As for shorts to go over your compression shorts/leggings, I again recommend Nike Dri-FIT or Adidas CLIMACOOL running or soccer shorts. Lightweight, sweat wicking shorts are the way to go on Mudder day. You don’t need to wear a bathing suit or water proof shorts. Just keep it light and simple and you’ll be fine.
The shoes you wear to Tough Mudder will be absolutely destroyed by the end of the event. You’re going to be running through mud, diving into water, and then running through more mud. Be prepared to throw them out after the event. You don’t have to get special trail running shoes for the Mudder, any pair of running shoes will be fine. As for shoes I don’t recommend, I advise against Vibram Fivefingers Barefoot Sports Shoes and Reebok ZigTech. The Vibram shoes might sound like a good idea until you start running on jagged rocks and rough terrain. As for the ZigTech running shoes, they’re great to train in but the nooks and crevices of the zig-zag outsole will most certainly fill up with mud and weigh you down.
Whatever shoes you wear, just be sure to tie them tight and double knot them. The last thing you want is to get a shoe stuck in the mud and have it fall off of your foot. I saw some people wrapping tape around their shoes and ankles which looked stupid in my opinion. Just lace your shoes up tight, double knot and you’ll be fine.
Fingerless gloves are highly recommended. I wore full-fingered gloves and wish I had gone with the fingerless type instead. Just like everything else on your body, your gloves are going to get wet and dirty, and the grips on them may fail you when it comes to the monkey bars or rings. Whatever gloves you choose, I recommend taking them off for the monkey bars and rings as you’ll be better off with your bare hands on those obstacles. The main purpose of gloves is to protect your hands from splinters when climbing walls and preventing blisters when climbing ropes and cargo nets.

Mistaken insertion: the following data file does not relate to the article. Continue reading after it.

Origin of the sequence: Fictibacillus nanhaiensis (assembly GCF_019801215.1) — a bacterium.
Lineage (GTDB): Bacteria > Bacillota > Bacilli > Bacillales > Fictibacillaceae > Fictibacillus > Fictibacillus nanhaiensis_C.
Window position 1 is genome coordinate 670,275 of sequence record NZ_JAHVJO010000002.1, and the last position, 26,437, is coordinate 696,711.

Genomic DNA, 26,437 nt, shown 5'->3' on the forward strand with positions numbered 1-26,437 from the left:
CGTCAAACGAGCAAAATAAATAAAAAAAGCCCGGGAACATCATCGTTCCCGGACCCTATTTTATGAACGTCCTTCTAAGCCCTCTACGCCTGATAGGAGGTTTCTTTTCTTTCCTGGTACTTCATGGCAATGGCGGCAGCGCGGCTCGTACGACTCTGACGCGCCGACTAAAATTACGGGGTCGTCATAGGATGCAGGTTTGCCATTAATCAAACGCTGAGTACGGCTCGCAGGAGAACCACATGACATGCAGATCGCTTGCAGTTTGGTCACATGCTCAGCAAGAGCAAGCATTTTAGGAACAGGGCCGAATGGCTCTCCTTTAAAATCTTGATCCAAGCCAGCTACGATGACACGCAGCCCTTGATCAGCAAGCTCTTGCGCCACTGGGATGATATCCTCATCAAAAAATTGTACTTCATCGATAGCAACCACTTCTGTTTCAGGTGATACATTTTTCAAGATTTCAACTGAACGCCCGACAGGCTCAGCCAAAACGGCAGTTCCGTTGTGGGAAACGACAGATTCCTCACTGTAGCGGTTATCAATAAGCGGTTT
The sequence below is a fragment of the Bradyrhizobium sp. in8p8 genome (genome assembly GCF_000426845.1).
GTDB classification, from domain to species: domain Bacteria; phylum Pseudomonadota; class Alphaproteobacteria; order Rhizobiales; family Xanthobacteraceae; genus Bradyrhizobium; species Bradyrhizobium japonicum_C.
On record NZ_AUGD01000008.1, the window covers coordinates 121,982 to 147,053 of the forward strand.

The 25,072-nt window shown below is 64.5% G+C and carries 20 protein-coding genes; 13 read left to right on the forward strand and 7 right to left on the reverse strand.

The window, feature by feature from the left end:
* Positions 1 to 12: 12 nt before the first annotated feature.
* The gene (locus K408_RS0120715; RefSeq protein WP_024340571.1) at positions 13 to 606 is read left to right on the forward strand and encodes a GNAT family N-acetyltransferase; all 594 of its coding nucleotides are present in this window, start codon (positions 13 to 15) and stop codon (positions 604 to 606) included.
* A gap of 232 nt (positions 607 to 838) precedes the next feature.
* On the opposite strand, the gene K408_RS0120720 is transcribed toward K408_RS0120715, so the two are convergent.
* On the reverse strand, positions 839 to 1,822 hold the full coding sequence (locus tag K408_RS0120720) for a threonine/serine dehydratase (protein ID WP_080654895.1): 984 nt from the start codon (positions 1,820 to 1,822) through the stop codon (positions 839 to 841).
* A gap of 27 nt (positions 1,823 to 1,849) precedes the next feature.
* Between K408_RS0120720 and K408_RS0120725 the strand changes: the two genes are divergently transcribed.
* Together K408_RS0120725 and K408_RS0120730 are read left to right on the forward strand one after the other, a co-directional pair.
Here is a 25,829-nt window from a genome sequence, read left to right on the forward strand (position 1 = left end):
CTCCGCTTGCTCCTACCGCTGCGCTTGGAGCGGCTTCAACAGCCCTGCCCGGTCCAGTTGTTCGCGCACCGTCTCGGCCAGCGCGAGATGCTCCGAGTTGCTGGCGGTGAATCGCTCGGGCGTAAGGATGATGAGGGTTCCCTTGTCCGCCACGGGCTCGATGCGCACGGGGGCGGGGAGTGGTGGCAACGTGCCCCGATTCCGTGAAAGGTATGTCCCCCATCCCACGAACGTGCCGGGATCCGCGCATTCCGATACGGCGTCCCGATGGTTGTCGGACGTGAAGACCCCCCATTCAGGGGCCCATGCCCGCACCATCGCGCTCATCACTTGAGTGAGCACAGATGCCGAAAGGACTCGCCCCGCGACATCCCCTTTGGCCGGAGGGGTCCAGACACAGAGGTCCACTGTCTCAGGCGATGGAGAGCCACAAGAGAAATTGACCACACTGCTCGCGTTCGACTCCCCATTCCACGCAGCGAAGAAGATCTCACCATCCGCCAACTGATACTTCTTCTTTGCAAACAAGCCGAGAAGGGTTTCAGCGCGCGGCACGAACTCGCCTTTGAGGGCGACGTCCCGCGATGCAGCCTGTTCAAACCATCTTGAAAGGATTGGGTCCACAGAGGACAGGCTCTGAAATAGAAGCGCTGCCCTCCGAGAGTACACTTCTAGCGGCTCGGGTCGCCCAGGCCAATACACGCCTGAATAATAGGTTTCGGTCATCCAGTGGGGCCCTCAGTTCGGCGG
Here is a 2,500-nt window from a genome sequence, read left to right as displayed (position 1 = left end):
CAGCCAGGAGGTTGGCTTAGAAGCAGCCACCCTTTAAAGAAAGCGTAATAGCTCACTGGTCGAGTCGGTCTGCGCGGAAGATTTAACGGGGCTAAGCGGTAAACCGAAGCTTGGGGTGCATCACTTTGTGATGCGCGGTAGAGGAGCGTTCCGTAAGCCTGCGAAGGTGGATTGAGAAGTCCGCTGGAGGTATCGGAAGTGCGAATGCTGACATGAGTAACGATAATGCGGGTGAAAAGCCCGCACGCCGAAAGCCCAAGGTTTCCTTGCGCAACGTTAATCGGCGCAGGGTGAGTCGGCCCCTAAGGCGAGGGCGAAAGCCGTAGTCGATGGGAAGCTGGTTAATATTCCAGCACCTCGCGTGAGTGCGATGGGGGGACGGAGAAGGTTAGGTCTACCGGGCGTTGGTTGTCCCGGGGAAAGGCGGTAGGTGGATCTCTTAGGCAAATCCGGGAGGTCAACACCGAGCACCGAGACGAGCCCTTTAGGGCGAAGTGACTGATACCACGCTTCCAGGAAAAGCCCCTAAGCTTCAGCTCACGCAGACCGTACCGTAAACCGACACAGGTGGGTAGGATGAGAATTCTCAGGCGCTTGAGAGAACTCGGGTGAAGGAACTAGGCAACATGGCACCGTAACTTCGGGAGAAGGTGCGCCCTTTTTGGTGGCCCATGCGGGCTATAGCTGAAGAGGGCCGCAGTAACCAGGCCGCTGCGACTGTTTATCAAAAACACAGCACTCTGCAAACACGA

An armband will also come in handy when you want to wipe some mud out of your eyes. Sure, the armband itself will get wet and muddy, but just flip it over and you’ll have a relatively clean piece of material to get the muck out of your face.
Be sure to take full advantage of the freebies they hand out at the finish line. Protein powder, Cliff Bars, bananas, fruit snacks, and of course your celebratory Dos XX beer. Make sure you grab a Tough Mudder headband and T-shirt as your trophy for completing the course, and make use of the shiny metal looking thermal blanket as a seat cover to protect your car seat for the drive home. You’re going to feel exhausted after the Mudder, but it’s nothing compared to how your muscles will feel the next 2 to 3 days afterwards. Rest up and pop an Advil or two.
Tough Mudder is about completing a physically demanding obstacle course with friends and other people looking to challenge themselves. Train hard, help your fellow Mudders on the course and have fun. It doesn’t matter how long it takes you to complete the Tough Mudder as long as you don’t quit. Good luck on your Tough Mudder, it truly is an experience of a lifetime.